Saturday, September 28, 2013

Vocation: from God and like Nothing else

With all the hype and psychological conditioning (brainwashing?) which goes on in the attempt to sell products and even praxis, I cannot say I was surprised to discover that Cross Fit Training can kill very healthy people. Needless to say, as age and arthritis have long spared me the attraction to any form of boot camp physical training, I cannot say I am disappointed to have to strike that one off my "bucket list". My point being this: ours has always been an essentially broken world, but perhaps even more so today we need to have recourse to the tried and true (no Cross Fit!). Among other things, I'd say we're missing out on fostering or nurturing, in exchange for, well, how does "promoting" sound? Take child-rearing today for example, that is, once you step out of the home-school environment. What do you too often find? Parents as promoters and coaches, you find parents anxious for the children to perform or achieve. And to what end? To be the best at something, I guess, or at least to be better than most. That is not necessarily nurturing.

The following quote from Father Reginald Garrigou-Lagrange, OP, got me thinking about how we've gotten ourselves "behind the 8 ball" by comparison with former times when it comes to our language concerning priestly and religious vocations. Today we talk about it being urgent to "promote" vocations. Why is that so, if a vocation is a call which comes to us from God? There is nothing wrong in and of itself with the notion of promoting, but if God calls, isn't it better up to me to identify children who are called, as the prophet says, called from mother's womb, and nurture that call? What's the difference, you ask? For starters, I think it fair to say our discourse has become somewhat institutionalized or professionalized and has lost its sublimity. Individual vocations promoters may be nurturing types, but it seems less likely today that children speaking about a vocation will be taken seriously. The "life experience" component is held high, with little worry about stifling a vocation. A positive inclination on the part of a child toward responding to God's call is subordinated to some this-worldly stuff.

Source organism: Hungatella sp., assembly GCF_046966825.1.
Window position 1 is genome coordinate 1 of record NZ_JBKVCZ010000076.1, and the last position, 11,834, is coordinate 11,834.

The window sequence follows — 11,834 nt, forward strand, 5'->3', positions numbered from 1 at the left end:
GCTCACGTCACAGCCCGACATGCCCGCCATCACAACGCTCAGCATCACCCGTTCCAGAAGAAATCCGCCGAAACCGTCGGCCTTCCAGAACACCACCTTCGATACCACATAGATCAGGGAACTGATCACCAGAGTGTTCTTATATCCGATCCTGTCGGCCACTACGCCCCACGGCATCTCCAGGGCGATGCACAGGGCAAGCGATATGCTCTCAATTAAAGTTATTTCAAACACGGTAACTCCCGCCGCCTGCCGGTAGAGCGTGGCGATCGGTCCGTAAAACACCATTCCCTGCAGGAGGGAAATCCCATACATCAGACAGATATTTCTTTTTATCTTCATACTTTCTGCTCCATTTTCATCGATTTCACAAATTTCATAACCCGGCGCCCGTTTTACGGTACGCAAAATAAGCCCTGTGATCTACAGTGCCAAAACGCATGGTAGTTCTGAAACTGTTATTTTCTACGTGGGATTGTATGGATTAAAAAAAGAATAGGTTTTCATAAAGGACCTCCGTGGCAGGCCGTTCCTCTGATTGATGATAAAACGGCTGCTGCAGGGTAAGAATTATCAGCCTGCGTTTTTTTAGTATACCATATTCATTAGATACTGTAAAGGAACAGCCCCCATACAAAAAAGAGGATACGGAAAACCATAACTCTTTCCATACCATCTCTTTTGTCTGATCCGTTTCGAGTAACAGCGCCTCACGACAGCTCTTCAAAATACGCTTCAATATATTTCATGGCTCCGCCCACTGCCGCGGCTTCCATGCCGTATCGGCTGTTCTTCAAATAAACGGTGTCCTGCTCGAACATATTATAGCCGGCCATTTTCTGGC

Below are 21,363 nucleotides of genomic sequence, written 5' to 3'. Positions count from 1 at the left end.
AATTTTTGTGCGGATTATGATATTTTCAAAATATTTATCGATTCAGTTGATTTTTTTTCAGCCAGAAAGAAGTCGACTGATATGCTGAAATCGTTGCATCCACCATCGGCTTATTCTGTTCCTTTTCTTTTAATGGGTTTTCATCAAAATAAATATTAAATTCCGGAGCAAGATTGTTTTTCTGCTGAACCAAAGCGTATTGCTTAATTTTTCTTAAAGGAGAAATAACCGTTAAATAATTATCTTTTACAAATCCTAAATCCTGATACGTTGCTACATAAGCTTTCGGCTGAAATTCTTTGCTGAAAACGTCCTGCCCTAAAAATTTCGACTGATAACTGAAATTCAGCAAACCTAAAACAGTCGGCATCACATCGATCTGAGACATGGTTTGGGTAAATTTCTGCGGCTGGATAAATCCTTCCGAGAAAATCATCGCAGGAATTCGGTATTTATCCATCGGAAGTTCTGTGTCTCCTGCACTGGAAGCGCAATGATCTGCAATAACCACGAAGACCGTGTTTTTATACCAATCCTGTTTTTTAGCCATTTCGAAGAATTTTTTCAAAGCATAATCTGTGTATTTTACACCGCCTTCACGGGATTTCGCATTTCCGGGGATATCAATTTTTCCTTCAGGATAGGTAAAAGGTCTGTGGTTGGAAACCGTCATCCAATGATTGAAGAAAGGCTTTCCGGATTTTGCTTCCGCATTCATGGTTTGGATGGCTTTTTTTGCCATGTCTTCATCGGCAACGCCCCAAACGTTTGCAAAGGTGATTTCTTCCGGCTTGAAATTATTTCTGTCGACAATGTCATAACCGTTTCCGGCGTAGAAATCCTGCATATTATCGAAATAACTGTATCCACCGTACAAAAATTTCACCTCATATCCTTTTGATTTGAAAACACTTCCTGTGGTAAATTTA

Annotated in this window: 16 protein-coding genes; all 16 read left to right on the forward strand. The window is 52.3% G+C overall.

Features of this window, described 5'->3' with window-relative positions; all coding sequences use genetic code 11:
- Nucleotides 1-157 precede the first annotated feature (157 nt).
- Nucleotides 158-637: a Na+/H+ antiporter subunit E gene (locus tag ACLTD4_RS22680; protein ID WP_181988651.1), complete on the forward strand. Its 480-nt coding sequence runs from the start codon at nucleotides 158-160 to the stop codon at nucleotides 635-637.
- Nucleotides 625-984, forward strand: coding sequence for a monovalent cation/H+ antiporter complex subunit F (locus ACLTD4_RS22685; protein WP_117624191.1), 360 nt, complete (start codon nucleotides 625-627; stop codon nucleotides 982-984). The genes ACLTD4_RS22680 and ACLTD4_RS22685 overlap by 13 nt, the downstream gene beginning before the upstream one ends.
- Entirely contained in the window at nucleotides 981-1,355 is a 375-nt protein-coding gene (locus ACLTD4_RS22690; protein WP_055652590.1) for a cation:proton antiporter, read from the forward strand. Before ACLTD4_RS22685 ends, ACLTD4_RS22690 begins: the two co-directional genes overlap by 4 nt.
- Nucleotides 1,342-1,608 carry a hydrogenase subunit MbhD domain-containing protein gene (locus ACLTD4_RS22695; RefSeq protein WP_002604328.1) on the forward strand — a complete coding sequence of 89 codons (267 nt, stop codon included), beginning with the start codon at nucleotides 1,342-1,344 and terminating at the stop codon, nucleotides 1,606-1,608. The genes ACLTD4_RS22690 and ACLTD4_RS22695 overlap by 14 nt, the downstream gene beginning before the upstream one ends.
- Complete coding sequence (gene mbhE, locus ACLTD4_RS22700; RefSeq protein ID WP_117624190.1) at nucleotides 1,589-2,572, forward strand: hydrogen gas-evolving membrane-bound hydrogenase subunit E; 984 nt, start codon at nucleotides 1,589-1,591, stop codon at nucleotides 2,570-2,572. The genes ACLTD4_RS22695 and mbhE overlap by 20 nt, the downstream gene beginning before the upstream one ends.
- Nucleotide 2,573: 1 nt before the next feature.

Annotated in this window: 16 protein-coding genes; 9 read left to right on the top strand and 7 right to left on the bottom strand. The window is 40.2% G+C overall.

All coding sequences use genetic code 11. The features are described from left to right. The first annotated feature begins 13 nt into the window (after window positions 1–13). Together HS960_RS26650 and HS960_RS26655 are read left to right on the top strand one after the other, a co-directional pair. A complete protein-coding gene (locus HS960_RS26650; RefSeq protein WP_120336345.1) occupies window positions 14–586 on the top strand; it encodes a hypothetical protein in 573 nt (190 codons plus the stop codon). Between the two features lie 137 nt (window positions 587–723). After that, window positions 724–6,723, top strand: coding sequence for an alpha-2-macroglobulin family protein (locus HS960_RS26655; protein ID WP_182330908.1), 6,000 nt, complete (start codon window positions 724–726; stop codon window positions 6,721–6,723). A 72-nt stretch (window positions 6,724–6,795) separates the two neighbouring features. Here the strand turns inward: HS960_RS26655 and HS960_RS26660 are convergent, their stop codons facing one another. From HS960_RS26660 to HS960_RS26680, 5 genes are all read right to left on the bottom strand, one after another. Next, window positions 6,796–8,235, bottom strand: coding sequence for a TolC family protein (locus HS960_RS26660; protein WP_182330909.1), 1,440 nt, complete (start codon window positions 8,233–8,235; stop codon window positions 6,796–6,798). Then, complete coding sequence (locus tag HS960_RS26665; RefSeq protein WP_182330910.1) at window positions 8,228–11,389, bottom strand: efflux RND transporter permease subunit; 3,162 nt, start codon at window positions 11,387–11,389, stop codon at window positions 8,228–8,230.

"At one time the problem was closely associated with another one: is it possible to commit no more than a simple imperfection by resisting a religious vocation? The answer ordinarily given to this question is that though the religious vocation does not oblige under pain of sin, sin is always involved in rejecting it for the reason that religion is a way of life that embraces the whole of life, and the other ways of life, being less safe than it, are never chosen in preference to it except through some inordinate attachment to the things of this world, as is seen in the example of the rich man in the Gospel. Thus, the rejection of a vocation involves an inordinate attachment (which is forbidden by divine precept) and not only a lack of generosity." [Reverend Reginald Garrigou-Lagrange O.P. (2013-03-22). The Mother of the Saviour: And Our Interior Life (Illustrated Classics) (p. 57). Catholic Way Publishing. Kindle Edition.]

Common wisdom reminds us time and again that "best" and even "better" can very well be the enemy of the "good". It or they spoil the souffle` every single time. I have this theory that the last genuinely scrupulous person has long since died and that what we seek to combat and label as scrupulosity is rather that beautiful sensitivity and openness to the Divine Will which characterized an army of child and youth saints of another era. I guess I am speaking about the likes of Blessed Piergiorgio Frassati. I am wondering whether such a young man could find a confessor in the Church today, who wouldn't brand him as scrupulous and drive him and his search for Christ in the guise of poverty and service to the poor far from the confessional.